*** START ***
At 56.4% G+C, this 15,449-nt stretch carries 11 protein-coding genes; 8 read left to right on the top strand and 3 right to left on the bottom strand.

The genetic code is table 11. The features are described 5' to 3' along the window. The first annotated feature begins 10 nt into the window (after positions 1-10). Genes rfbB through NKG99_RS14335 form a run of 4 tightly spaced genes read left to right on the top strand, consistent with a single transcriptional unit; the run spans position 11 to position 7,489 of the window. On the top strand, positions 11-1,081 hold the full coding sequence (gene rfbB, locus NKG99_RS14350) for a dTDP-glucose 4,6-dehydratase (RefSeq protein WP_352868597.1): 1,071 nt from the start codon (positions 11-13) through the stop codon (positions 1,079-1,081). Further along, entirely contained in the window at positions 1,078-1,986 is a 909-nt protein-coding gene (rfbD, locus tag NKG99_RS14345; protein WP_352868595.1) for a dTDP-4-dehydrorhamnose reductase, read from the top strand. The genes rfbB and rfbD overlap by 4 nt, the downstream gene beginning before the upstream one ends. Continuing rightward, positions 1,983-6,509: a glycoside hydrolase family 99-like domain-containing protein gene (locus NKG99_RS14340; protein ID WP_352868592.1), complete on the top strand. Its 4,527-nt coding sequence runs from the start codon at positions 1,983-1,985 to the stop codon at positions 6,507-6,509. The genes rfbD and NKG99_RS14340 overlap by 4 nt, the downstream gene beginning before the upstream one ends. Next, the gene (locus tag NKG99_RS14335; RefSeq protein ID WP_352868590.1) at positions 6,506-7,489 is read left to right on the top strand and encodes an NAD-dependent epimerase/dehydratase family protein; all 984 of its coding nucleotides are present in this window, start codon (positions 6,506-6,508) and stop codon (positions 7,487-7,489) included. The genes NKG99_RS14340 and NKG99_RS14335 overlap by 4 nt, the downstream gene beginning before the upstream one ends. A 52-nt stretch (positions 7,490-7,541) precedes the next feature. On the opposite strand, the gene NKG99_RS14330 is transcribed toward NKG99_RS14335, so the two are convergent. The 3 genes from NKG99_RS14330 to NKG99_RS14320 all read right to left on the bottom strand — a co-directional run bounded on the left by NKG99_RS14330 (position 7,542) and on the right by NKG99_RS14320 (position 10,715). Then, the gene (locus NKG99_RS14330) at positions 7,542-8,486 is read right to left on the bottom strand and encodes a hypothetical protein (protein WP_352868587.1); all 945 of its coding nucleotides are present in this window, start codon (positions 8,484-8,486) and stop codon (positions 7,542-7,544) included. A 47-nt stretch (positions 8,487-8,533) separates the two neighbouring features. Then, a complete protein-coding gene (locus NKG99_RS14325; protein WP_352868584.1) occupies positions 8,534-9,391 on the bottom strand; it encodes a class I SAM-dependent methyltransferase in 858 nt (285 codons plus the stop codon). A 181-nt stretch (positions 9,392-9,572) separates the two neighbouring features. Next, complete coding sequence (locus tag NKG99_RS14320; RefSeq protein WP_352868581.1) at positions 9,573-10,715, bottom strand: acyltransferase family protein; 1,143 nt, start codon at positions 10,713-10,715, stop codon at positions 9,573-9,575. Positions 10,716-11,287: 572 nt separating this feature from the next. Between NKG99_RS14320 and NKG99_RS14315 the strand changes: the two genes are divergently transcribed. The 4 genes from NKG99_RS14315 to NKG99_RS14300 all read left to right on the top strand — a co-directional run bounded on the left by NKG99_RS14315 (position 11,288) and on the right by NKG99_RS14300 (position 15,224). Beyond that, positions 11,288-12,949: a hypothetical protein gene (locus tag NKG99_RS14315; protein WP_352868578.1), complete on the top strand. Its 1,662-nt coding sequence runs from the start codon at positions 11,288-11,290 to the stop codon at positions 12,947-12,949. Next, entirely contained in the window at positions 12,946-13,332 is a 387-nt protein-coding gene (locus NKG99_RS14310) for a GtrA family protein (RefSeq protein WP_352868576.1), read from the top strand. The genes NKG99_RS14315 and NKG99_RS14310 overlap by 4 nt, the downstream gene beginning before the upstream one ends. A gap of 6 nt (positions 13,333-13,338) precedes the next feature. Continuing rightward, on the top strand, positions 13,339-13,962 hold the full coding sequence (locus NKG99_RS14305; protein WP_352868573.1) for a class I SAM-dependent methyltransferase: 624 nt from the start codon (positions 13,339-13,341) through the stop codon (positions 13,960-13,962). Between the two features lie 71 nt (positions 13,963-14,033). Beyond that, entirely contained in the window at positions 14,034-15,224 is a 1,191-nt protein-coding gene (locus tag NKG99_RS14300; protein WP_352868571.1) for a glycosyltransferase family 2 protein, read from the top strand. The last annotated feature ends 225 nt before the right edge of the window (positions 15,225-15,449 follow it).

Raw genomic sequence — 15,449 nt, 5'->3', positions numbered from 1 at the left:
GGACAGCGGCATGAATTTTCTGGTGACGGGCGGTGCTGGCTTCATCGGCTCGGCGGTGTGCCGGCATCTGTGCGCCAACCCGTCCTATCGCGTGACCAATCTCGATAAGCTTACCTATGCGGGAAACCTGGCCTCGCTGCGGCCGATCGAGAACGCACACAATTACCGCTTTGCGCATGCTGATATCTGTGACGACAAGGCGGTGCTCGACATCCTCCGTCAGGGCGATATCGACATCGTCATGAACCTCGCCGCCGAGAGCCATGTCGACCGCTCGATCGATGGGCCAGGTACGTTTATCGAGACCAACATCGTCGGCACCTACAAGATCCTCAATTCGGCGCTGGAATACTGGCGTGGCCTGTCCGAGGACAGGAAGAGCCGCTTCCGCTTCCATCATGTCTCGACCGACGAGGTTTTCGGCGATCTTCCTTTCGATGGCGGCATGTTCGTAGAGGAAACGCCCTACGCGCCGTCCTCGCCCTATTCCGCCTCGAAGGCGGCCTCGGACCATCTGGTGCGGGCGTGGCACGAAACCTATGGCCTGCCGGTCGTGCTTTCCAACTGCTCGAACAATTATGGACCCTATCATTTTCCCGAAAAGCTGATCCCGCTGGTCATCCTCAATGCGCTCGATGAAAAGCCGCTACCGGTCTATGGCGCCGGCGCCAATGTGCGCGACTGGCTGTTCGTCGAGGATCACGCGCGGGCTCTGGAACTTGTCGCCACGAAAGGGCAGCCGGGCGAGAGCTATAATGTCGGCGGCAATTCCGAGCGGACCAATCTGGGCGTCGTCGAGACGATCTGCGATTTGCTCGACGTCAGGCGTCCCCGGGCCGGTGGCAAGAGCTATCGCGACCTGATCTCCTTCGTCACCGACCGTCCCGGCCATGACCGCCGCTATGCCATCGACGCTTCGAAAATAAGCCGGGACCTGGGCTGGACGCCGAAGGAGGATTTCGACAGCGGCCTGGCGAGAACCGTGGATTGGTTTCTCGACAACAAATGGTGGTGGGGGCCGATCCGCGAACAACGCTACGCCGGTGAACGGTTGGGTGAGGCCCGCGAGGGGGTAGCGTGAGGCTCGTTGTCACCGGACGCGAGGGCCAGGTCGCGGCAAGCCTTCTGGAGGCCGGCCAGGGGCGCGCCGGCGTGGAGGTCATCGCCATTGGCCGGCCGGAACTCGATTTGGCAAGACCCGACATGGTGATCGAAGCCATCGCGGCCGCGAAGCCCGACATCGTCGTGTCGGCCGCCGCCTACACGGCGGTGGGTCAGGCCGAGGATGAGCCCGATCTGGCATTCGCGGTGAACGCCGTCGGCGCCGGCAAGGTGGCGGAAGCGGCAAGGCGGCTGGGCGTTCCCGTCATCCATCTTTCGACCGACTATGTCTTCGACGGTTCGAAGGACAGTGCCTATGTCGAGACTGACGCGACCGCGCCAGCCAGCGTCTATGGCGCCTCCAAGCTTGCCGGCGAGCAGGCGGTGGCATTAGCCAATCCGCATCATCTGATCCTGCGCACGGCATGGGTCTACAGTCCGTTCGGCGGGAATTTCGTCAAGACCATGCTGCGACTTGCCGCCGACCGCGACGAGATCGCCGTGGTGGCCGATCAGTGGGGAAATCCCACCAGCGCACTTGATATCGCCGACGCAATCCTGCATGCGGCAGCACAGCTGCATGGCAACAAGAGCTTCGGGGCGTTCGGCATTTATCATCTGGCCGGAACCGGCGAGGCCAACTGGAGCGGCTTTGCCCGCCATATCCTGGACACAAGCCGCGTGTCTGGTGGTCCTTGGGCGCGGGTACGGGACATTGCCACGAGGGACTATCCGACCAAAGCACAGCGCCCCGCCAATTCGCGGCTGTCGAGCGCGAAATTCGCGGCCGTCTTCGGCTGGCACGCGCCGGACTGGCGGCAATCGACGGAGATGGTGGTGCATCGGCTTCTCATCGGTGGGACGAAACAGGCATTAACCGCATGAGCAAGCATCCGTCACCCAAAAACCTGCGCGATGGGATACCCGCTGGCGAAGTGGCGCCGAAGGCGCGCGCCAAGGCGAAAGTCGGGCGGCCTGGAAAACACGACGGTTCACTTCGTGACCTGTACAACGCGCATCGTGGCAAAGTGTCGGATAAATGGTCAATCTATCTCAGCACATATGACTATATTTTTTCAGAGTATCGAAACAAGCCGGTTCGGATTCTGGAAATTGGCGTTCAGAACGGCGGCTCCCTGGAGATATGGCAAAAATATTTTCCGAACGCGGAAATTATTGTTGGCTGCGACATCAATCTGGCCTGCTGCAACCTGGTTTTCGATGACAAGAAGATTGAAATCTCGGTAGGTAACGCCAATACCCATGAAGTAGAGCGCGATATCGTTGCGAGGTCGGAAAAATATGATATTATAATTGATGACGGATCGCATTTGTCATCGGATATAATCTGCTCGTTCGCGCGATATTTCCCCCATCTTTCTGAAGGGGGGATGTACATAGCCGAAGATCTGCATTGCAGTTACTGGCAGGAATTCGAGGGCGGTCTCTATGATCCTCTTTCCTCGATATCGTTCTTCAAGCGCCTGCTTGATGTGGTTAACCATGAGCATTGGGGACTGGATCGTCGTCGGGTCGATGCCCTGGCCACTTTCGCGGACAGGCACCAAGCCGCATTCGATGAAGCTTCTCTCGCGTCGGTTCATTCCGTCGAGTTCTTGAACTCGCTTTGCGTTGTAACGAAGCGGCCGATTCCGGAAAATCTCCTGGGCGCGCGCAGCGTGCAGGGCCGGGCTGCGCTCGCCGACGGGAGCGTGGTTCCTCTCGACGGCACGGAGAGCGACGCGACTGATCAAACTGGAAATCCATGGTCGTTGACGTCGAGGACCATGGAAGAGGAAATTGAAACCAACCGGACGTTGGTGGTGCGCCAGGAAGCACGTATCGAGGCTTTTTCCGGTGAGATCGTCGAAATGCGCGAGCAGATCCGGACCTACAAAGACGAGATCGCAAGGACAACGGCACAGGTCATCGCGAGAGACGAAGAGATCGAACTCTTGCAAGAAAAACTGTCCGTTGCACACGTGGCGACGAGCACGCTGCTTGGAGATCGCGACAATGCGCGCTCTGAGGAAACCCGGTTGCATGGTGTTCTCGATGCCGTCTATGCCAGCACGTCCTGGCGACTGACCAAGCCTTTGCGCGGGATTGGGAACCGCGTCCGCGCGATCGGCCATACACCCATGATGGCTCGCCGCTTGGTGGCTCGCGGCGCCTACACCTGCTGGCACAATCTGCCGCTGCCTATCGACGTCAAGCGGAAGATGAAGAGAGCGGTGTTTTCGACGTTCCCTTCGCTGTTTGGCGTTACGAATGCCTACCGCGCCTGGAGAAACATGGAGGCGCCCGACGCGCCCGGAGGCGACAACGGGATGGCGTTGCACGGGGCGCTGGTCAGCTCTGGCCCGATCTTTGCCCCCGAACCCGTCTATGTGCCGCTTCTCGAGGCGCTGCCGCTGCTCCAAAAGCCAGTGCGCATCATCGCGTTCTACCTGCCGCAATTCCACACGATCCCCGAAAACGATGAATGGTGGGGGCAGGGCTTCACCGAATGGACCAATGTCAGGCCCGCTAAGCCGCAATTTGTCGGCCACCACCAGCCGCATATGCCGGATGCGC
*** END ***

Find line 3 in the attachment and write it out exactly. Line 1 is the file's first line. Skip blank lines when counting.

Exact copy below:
Raw genomic sequence — 15,449 nt, 5'->3', positions numbered from 1 at the left: